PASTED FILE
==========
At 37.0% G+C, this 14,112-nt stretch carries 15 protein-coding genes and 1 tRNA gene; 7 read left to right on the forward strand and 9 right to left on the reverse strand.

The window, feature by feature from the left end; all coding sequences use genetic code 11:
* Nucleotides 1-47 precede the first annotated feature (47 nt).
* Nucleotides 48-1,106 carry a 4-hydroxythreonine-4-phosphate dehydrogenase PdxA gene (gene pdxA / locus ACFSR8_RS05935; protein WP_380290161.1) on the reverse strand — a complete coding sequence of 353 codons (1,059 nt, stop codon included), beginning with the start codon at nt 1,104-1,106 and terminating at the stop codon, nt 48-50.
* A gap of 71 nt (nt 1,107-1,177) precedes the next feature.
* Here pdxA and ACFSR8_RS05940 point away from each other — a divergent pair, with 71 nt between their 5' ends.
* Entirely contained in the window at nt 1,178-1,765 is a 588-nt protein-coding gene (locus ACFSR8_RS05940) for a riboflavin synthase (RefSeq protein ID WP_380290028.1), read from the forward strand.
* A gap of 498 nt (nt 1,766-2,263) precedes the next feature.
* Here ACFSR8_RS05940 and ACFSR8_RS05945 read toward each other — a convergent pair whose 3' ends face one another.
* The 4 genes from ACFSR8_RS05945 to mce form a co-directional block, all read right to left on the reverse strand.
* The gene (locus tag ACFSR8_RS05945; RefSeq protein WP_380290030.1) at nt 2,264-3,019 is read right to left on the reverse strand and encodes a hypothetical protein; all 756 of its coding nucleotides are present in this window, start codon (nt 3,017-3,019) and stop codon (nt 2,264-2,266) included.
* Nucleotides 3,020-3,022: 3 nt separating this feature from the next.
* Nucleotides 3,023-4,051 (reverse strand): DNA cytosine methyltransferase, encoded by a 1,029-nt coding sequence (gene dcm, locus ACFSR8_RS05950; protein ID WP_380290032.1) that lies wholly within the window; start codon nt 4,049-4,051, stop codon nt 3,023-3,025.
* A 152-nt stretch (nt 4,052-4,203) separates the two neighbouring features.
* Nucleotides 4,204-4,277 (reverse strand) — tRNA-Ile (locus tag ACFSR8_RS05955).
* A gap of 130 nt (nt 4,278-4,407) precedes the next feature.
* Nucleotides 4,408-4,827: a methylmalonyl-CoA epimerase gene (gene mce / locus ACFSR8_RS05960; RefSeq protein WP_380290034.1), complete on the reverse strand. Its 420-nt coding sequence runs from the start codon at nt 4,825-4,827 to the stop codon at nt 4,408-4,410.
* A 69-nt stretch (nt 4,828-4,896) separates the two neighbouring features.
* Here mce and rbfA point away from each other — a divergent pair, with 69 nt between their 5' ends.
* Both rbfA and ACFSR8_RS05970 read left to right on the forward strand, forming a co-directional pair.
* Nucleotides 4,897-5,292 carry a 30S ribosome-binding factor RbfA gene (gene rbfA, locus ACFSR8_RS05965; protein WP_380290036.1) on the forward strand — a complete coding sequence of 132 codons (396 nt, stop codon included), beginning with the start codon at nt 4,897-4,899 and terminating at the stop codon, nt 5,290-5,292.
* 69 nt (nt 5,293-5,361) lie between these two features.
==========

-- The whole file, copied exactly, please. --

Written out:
At 37.0% G+C, this 14,112-nt stretch carries 15 protein-coding genes and 1 tRNA gene; 7 read left to right on the forward strand and 9 right to left on the reverse strand.

The window, feature by feature from the left end; all coding sequences use genetic code 11:
* Nucleotides 1-47 precede the first annotated feature (47 nt).
* Nucleotides 48-1,106 carry a 4-hydroxythreonine-4-phosphate dehydrogenase PdxA gene (gene pdxA / locus ACFSR8_RS05935; protein WP_380290161.1) on the reverse strand — a complete coding sequence of 353 codons (1,059 nt, stop codon included), beginning with the start codon at nt 1,104-1,106 and terminating at the stop codon, nt 48-50.
* A gap of 71 nt (nt 1,107-1,177) precedes the next feature.
* Here pdxA and ACFSR8_RS05940 point away from each other — a divergent pair, with 71 nt between their 5' ends.
* Entirely contained in the window at nt 1,178-1,765 is a 588-nt protein-coding gene (locus ACFSR8_RS05940) for a riboflavin synthase (RefSeq protein ID WP_380290028.1), read from the forward strand.
* A gap of 498 nt (nt 1,766-2,263) precedes the next feature.
* Here ACFSR8_RS05940 and ACFSR8_RS05945 read toward each other — a convergent pair whose 3' ends face one another.
* The 4 genes from ACFSR8_RS05945 to mce form a co-directional block, all read right to left on the reverse strand.
* The gene (locus tag ACFSR8_RS05945; RefSeq protein WP_380290030.1) at nt 2,264-3,019 is read right to left on the reverse strand and encodes a hypothetical protein; all 756 of its coding nucleotides are present in this window, start codon (nt 3,017-3,019) and stop codon (nt 2,264-2,266) included.
* Nucleotides 3,020-3,022: 3 nt separating this feature from the next.
* Nucleotides 3,023-4,051 (reverse strand): DNA cytosine methyltransferase, encoded by a 1,029-nt coding sequence (gene dcm, locus ACFSR8_RS05950; protein ID WP_380290032.1) that lies wholly within the window; start codon nt 4,049-4,051, stop codon nt 3,023-3,025.
* A 152-nt stretch (nt 4,052-4,203) separates the two neighbouring features.
* Nucleotides 4,204-4,277 (reverse strand) — tRNA-Ile (locus tag ACFSR8_RS05955).
* A gap of 130 nt (nt 4,278-4,407) precedes the next feature.
* Nucleotides 4,408-4,827: a methylmalonyl-CoA epimerase gene (gene mce / locus ACFSR8_RS05960; RefSeq protein WP_380290034.1), complete on the reverse strand. Its 420-nt coding sequence runs from the start codon at nt 4,825-4,827 to the stop codon at nt 4,408-4,410.
* A 69-nt stretch (nt 4,828-4,896) separates the two neighbouring features.
* Here mce and rbfA point away from each other — a divergent pair, with 69 nt between their 5' ends.
* Both rbfA and ACFSR8_RS05970 read left to right on the forward strand, forming a co-directional pair.
* Nucleotides 4,897-5,292 carry a 30S ribosome-binding factor RbfA gene (gene rbfA, locus ACFSR8_RS05965; protein WP_380290036.1) on the forward strand — a complete coding sequence of 132 codons (396 nt, stop codon included), beginning with the start codon at nt 4,897-4,899 and terminating at the stop codon, nt 5,290-5,292.
* 69 nt (nt 5,293-5,361) lie between these two features.